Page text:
Sex in a Broken World by Paul Tripp, Free for CAPC Members
In Sex in a Broken World, Paul Tripp carefully and pastorally tries to show readers a much better way.
Each week in LOL Interwebz, Luke T. Harrington explores the quirks and foibles of Internet culture from a Gospel perspective.
If there’s anything that Internet memes teach us, I think it’s the inevitability of anarchy and destruction. Or maybe how funny anarchy and destruction are. Or maybe how funny they are until you realize they’re inevitable.
Let me put it this way: we’ve all had an experience with a “class clown”-type character — someone sitting in the back row, throwing paper, whistling under his breath, passing silly notes. And most of us have, at one point, laughed at this sort of person — in our weaker moments, at least. They’re funny because they disrupt the natural order of the classroom — a bit of chaos and anarchy sprinkled into our otherwise button-down, conformist day.
But the thing is, anarchy gets all of its power from order. The clown antics are only funny so long as they disrupt the teacher figure’s attempts to assert authority over the class. You take the teacher out of the classroom, and the class clown’s just an annoying ADHD kid. And it’s even worse if the teacher tries to join in with his antics — once the teacher is cracking inappropriate jokes or throwing paper as well, the clown is exposed as the fool he is.
Without the Machine, the Rage Against It is entirely pointless.
Internet memes operate on a similar principle. They’re ironic, anarchic, and extremely in-jokey. They’re funny mainly because so many “serious” types insist they’re not funny. The more people tell me that the Doge is stupid, the harder I laugh when his face pops up on my computer screen. (Yes, I realize I’m the problem there.) They inject a bit of nonsense and chaos into your day — but they only work because your day starts out as sensical. Chaos can only be compelling when it’s placed in opposition to order.
And of course, as soon as an authority figure gives them approval, they’re not funny anymore.
That was the thought I couldn’t get out of my head as I watched this video. High school senior Bobby Light (Kane Zipperman?) told his ex-girlfriend off through a series of text messages and silly Internet memes, and then posted the conversation to Twitter; the conversation was amusing enough to get him nearly 70,000 Twitter followers and a few minutes on cable news network HLN. And it was there, during anchor Mike Galanos’s excruciating recitation of the script, that I began to wonder if the kid was actually funny.
That’s probably not his fault. In the mostly-silent, text-heavy vacuum of the Internet, graphics with sparse words exist as flourishes of color; in the auditory world of talking-head TV, though, they’re awkward cue cards that beg for explanation, robbing them of their spontaneity. I think there was more to it than that, however; the whole sequence is built on Old Media giving its stamp of approval to New, or on an Old(er) Man giving his stamp of approval to a Young one. Once the Establishment approves of a Rebellious act, how can it be Rebellious?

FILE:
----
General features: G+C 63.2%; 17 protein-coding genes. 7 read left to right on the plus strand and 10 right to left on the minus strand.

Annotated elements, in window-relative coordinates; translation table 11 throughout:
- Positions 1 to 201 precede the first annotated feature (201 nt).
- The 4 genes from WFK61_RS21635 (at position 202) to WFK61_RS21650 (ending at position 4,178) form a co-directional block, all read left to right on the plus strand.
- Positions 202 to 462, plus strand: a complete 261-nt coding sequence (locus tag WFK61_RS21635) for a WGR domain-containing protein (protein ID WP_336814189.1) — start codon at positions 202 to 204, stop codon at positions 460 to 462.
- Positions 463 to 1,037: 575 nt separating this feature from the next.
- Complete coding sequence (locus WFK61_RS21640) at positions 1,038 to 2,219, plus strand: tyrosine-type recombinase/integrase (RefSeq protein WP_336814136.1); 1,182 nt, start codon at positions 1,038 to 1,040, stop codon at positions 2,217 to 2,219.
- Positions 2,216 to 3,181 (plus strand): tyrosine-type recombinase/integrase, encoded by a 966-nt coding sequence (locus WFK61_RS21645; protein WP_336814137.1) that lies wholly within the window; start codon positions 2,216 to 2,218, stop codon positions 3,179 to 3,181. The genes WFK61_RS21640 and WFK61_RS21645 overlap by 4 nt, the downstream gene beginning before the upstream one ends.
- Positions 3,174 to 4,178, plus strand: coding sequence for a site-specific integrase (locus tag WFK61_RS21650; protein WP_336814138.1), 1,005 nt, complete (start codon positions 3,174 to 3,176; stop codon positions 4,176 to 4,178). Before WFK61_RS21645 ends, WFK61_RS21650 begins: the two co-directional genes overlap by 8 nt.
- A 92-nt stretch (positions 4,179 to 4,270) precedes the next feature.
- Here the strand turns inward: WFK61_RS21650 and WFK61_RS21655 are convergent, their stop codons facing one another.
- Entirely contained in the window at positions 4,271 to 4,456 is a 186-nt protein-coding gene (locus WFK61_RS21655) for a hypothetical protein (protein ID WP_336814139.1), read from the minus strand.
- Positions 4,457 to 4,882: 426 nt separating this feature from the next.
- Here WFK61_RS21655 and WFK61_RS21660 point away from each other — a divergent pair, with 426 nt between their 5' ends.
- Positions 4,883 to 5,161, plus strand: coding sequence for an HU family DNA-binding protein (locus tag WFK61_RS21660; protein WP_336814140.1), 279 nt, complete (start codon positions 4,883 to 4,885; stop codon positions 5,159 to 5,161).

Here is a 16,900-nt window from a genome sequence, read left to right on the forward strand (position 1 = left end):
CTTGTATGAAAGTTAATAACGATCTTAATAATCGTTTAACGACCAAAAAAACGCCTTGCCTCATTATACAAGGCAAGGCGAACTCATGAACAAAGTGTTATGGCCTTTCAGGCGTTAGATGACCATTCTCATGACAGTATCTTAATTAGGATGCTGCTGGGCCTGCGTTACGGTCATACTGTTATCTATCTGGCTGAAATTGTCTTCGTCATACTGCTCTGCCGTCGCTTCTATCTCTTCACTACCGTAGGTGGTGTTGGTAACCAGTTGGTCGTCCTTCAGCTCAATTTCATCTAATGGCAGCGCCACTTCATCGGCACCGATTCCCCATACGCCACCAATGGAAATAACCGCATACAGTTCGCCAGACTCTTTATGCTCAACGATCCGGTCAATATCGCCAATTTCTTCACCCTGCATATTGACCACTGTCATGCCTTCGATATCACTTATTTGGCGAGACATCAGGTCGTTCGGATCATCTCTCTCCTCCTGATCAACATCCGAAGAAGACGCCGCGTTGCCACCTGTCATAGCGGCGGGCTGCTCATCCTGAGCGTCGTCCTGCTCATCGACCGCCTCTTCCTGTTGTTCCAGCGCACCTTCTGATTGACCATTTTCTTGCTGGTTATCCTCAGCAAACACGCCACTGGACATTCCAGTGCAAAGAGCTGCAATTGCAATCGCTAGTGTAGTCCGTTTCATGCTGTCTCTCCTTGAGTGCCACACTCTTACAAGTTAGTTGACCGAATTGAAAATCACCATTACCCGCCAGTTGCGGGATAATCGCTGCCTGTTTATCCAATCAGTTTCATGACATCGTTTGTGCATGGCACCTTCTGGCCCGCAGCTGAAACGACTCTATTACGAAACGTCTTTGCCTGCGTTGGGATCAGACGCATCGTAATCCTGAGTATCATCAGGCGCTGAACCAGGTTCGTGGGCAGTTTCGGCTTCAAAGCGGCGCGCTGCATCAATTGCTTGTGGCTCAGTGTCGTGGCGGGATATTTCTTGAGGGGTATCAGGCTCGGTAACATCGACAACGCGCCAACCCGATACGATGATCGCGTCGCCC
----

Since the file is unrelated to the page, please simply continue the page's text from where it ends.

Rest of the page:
What seems snarky and anarchic on a computer screen is cast as annoying and mean when bathed in the harsh light of auditory TV and placed in the mouth of a middle-aged guy in a suit.
Isn’t that the way it’s always been, though? Anarchy is only edgy and cool as long as there’s an establishment for it to challenge. How many of history’s rebel factions have seemed thoroughly badass until they rose to power — and were then revealed as simple, naïve bullies? How many of the “rebellious” rock stars of the ’70s and ’80s are now senile old men that we all wish would go away? How quickly did “Not My President” t-shirts go out of style after George W. Bush left the White House?
Just as death can only exist in opposition to life, anarchy can only exist in contrast to order. And just as death is inevitable for anything living, chaos is the unavoidable end for anything structured. Rebellion can only ever seem badass in the short term; how can destruction of the natural order be rebellious when the natural order is already busy destroying itself?
In that sense, the video is a rather depressing gaze into the journey of the human soul. The spirited, anarchic youth looks on in horror as his formerly-edgy words are placed in the mouth of his unavoidable destiny: the middle-aged dude in the starched suit. The second- (third-?) to-last stop before the eternity of the grave. Behold thy fate, mortal.
Or maybe it’s just some corny texts. Y’know, whatever.
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